Plymouth Indians

Quacum, Eliakim

Eliakim Quacum was an Indian from Plymouth County.  In the summer of 1729, he was caught stealing a canoe of Elijah Perry.  For that he was tried, but the outcome is not presently know.  Deposition of Stephen Numock, 1729.07.03.00.

Stephen Numock of full age testifieth and saith that he, being at a place called Back River in Sandwich sometime in the month of April last past, and he th[e]n saw Eliakim Quacum in a canoe of Elijah Perry's[1] and, he knowing that it was said Perry's canoe, and he then pursued said Quacum in order to stop him with said canoe but could not and further sait

Numock, Stephen

Stephen Numock was an Indian from Plymouth County, Massachusett.  He was a mason by trade. Nathaniel Tyler recorded Numock's work for him in the summer of 1729 in getting up a house frame.  That same year, Numock witnessed Eliakim Quacum steal a canoe owned by Elijah Perry.  John G. Locke, "Extracts from Rev. Benjamin Fessenden's Manuscript, The New England Historical and Genealogical Register 8 (1859): 33. Deposition of Stephen Numock, 1729.07.03.00.

Quill, Sarah, - 1747

Sarah Quill was an Indian woman from Sandwich, Massachusetts.  In 1747, she took ill at the house of Mary Plimpton and eventually died there in November.  Petition of Mary Plimpton.  1748.02.00.00.  Massachusetts, Town and Vital Records, 1620-1988, Dorchester, Ancestry.

To William Stoughton, Esq., Lieutenant Governour of this Their Majesties’ Province of the Massachusetts Bay and Council and Representatives Now Assembled in General Court at Boston.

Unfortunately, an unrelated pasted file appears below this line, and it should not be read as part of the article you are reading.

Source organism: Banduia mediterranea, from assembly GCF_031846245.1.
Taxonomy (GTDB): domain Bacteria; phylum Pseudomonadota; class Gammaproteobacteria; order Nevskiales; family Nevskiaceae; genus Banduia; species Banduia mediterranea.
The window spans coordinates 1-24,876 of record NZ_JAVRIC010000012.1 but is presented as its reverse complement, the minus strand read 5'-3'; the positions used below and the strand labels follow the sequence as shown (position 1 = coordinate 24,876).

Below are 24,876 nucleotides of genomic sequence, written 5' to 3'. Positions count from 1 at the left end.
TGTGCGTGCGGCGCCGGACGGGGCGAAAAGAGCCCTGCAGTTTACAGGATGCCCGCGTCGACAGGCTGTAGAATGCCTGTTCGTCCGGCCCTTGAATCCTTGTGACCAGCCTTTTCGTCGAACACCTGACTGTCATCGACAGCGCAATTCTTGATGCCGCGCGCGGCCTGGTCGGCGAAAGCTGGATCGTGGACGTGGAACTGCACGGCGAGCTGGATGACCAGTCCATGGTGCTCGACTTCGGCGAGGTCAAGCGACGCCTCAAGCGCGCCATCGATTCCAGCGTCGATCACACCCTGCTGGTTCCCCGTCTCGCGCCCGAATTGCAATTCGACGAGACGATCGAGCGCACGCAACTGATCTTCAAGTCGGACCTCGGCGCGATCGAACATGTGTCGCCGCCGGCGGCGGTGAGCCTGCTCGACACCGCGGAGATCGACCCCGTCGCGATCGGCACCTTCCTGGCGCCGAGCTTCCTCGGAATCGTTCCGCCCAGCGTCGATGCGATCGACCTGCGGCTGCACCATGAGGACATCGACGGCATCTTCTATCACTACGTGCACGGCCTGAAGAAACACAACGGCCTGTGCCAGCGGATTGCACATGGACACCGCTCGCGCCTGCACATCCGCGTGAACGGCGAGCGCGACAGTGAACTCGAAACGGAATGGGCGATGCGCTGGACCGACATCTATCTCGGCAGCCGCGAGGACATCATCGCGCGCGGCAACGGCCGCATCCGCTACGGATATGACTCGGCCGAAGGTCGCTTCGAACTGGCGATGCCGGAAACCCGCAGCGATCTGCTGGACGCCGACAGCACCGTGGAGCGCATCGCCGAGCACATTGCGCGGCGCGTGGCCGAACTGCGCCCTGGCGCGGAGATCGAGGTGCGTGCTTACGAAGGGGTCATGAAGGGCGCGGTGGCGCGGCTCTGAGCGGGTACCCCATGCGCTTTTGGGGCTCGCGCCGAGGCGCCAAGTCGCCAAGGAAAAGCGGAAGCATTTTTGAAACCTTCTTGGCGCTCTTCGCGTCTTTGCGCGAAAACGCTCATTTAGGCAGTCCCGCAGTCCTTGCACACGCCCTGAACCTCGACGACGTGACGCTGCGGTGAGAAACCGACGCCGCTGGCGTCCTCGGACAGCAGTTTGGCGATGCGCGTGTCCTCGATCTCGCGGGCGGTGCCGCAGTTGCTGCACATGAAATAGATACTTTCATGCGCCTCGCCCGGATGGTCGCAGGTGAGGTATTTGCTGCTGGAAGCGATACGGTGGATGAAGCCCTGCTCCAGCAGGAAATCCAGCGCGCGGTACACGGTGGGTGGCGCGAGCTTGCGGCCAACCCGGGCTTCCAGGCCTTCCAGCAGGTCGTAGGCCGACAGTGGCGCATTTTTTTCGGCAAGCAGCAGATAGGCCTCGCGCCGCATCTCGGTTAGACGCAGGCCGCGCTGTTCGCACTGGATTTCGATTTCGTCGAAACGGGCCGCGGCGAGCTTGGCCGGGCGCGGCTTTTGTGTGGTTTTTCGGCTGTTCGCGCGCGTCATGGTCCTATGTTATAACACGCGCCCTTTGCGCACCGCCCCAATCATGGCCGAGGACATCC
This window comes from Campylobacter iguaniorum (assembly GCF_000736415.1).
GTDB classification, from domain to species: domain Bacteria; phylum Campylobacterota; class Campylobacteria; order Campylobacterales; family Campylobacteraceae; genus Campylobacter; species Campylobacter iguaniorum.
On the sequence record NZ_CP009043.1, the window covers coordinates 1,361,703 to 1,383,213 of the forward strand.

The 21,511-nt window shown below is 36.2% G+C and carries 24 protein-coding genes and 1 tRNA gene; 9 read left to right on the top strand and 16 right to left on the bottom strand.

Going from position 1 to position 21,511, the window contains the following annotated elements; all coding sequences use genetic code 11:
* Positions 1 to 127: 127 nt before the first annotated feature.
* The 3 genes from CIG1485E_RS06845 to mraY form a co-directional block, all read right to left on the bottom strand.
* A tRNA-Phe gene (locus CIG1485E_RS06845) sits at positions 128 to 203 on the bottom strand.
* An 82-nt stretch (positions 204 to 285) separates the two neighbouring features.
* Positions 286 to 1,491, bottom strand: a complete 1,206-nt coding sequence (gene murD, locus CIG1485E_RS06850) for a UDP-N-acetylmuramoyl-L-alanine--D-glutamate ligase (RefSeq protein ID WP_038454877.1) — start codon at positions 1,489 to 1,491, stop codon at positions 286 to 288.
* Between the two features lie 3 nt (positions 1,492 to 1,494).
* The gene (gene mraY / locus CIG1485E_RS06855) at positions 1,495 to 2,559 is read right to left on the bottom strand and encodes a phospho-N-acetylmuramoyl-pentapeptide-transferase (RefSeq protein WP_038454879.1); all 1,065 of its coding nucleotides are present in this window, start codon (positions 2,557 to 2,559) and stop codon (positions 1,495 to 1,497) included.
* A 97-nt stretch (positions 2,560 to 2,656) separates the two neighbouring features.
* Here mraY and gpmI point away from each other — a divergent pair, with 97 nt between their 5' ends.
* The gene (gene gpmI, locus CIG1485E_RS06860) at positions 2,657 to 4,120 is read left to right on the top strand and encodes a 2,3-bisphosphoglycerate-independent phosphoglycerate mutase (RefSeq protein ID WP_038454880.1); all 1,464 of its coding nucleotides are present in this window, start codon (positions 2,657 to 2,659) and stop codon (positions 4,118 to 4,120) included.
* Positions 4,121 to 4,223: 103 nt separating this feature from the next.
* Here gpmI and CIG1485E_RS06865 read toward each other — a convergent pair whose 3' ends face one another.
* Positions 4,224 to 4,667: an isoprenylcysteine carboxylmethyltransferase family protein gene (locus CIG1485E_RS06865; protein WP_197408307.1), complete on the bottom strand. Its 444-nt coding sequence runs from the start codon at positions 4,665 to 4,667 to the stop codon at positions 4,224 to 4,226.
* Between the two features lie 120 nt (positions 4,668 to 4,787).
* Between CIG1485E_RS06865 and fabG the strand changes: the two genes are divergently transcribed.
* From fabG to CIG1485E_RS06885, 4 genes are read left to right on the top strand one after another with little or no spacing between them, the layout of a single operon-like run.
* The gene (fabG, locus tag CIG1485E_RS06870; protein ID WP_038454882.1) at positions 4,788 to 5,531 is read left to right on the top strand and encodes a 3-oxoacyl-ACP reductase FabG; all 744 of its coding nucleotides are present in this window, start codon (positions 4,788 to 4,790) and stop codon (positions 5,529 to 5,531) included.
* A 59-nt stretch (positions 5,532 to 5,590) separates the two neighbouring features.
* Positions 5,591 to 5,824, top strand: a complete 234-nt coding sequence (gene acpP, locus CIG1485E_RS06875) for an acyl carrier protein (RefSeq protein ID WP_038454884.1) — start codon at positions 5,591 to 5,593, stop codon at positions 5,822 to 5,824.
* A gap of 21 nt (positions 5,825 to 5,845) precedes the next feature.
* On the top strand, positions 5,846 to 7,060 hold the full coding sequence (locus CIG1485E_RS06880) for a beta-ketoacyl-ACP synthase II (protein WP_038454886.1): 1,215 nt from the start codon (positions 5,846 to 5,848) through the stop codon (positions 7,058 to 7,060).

To His Excellency Jonathan Belcher, Esq.,  Captain General and Governor in Chief in and over His Majesty’s Said Province, to the Honorable His Majesty’s Council and House of Representatives in General Court Assembled


Fairweather, Sarah

Sarah Fairweather was an Indian woman who had property rights in Little Compton, Massachusetts (now in Rhode Island).  She had a daughter, Jean, who petitioned the Massachusetts General Court to sell the property in 1740. Petition of Samuel and Jean James, 1740.05.28.00

David, Stephen

Stephen Davis was an Indian man from Middleborough, Massachusetts.  Sometime prior to 1740, he was imprisoned for debt in Newport, Rhode Island.  To repay the sum, he was required to enter the maritime service for a year,  When he returned, his wife Betty had become ill, requiring medical care.  Moreover, all of his children, but one, died.  To pay for his wife’s medical bill plus his own care, in 1740, David petitioned the Massachusetts General Court to sell a portion of his land.  In the summer of 1753, he was charged and indic

To His Excellency Francis Barnard, Esq., Captain General and Governor, Etc., in and over His Majesty’s Province of the Massachusetts Bay in New England and to the Honorable His Majesty’s Council Now Sitting in Boston, January 30, 1765


To the Honorable Thomas Hutchinson Esq.,  Lieutenant Governor and Commander-in-Chief in and over the Province of the Massachusetts Bay, to the Honorable the Council and the Honorable the House of Representatives in General  Court Assembled,  June 4, 1760